Budget German supermarket chain Aldi is partnering with Instacart, a Silicon Valley-based same-day grocery delivery service, in an attempt to compete with e-commerce giant Amazon.
Aldi will start delivering customers’ shopping directly to their door in as little as one hour in Los Angeles, Atlanta and Dallas this month, “with potential for future expansion”.
The discounter’s tie-up with Instacart in the US follows Amazon’s plans to buy WholeFoods, the upmarket grocer, in a $13.7bn deal announced in June.
Responding to news of the acquisition, Dacyl Armendariz, an Instacart spokesperson, said that Amazon had “just declared war on every supermarket and corner store in America”.
Instacart, valued at $3.4bn in a March funding round, has built or expanded partnerships with other grocers including Whole Foods, Publix and Target.
Although the company is not yet profitable, Instacart hopes to increase its footprint by doubling its presence in cities across the US by the end of the year.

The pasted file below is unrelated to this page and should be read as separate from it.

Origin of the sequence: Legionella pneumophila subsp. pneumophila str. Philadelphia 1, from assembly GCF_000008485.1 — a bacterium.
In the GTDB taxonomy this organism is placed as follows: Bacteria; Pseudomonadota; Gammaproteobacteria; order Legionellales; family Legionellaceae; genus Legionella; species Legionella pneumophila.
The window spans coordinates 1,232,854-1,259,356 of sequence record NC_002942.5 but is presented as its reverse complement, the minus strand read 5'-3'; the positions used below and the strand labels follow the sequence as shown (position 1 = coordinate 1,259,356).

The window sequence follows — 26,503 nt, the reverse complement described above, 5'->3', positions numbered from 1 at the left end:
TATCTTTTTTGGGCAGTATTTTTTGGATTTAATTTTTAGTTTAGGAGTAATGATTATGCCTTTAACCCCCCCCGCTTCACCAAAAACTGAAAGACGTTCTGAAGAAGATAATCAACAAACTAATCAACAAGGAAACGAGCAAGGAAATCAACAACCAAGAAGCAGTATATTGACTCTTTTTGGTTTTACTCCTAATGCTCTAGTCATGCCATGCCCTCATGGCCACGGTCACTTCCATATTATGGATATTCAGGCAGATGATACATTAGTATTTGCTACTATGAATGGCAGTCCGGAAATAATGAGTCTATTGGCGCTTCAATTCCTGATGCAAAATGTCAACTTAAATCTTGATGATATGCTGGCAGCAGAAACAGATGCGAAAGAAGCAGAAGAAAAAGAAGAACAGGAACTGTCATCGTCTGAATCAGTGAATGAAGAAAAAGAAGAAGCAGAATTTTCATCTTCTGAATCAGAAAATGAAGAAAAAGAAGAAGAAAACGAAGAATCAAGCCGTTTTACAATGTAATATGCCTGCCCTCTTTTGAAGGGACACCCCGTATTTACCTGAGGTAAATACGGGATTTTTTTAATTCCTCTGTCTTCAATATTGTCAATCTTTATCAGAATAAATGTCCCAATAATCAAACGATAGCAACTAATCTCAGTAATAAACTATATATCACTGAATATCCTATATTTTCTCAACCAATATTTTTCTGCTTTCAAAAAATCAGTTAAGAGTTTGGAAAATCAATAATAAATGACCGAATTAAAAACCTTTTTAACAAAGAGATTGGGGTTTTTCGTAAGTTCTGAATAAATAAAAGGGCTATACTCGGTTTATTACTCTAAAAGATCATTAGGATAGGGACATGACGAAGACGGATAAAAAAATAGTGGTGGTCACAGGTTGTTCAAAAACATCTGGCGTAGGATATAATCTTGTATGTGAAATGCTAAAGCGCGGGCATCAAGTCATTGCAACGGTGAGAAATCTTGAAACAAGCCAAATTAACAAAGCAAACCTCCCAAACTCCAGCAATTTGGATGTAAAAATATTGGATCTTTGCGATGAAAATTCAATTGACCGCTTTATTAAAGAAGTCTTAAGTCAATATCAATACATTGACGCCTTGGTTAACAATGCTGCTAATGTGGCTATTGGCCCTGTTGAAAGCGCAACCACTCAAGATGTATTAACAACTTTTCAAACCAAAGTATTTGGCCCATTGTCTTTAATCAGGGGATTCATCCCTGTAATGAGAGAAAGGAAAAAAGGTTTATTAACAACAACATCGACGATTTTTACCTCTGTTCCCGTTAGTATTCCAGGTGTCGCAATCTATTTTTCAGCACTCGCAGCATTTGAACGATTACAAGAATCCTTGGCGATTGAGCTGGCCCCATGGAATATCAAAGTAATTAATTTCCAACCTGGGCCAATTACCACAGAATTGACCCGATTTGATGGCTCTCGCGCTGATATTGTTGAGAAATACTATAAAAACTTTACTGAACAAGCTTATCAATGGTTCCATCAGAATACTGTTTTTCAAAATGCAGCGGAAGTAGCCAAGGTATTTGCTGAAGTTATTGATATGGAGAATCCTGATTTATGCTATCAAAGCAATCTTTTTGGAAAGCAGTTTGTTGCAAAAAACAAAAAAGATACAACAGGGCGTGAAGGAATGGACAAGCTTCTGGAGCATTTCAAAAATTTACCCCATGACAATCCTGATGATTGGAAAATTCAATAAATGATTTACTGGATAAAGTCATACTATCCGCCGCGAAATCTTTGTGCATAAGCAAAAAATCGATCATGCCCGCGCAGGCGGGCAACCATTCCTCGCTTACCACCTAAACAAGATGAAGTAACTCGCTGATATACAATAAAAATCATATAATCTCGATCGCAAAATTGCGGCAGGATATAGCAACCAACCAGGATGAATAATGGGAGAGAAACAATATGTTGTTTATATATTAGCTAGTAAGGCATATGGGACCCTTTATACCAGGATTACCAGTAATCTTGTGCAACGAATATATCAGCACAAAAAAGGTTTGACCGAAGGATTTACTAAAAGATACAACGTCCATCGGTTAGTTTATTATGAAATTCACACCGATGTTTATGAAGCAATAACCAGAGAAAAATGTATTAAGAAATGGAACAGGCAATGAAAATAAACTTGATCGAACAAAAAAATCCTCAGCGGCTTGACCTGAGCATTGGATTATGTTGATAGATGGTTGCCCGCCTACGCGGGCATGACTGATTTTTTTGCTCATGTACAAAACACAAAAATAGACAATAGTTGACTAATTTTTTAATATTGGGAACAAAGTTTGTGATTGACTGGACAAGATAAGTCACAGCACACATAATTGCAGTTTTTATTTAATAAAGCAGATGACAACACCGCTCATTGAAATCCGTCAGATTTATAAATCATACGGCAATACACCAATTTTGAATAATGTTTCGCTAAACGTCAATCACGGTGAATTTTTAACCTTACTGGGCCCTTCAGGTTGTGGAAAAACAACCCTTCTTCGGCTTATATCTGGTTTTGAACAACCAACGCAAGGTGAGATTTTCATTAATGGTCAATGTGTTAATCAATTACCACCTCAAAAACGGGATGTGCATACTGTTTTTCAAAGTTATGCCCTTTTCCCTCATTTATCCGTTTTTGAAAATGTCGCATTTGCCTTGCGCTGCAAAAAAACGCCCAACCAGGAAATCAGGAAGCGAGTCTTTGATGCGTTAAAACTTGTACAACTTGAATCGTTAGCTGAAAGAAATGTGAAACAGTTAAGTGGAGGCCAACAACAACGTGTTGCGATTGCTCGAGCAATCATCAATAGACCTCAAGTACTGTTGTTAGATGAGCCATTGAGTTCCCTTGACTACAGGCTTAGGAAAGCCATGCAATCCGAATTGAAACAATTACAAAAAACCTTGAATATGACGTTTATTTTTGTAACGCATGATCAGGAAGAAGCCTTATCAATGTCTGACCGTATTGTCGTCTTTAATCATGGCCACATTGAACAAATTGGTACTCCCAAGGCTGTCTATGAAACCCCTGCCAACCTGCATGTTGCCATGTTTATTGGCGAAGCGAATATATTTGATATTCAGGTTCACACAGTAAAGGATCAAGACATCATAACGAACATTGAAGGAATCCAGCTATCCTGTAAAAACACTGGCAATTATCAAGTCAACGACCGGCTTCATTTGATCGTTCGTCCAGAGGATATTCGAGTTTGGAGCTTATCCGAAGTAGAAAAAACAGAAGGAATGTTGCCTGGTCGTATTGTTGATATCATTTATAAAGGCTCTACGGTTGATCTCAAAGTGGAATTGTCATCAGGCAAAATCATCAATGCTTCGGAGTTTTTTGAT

Aldi entered the US market 40 years ago and now boasts 1,700 stores in 35 states, but plans to invest $5bn in an attempt to become the country’s third-largest grocer by 2022.
Aldi’s biggest rival Lidl has also set its sights on the US market, but is a more recent entrant.
Lidl opened its first US store just before the Amazon deal was announced in June, but plans to open 100 stores along the east coast by next summer.
Online grocery spending is expected to grow from 4.3 percent of the total US food and beverage sales to as much as 20 percent, or more than $100bn by 2025, according to a report published in January by the Food Marketing Institute and the research firm Nielsen.
Last year alone, online grocery sales in the US reached $20.5bn.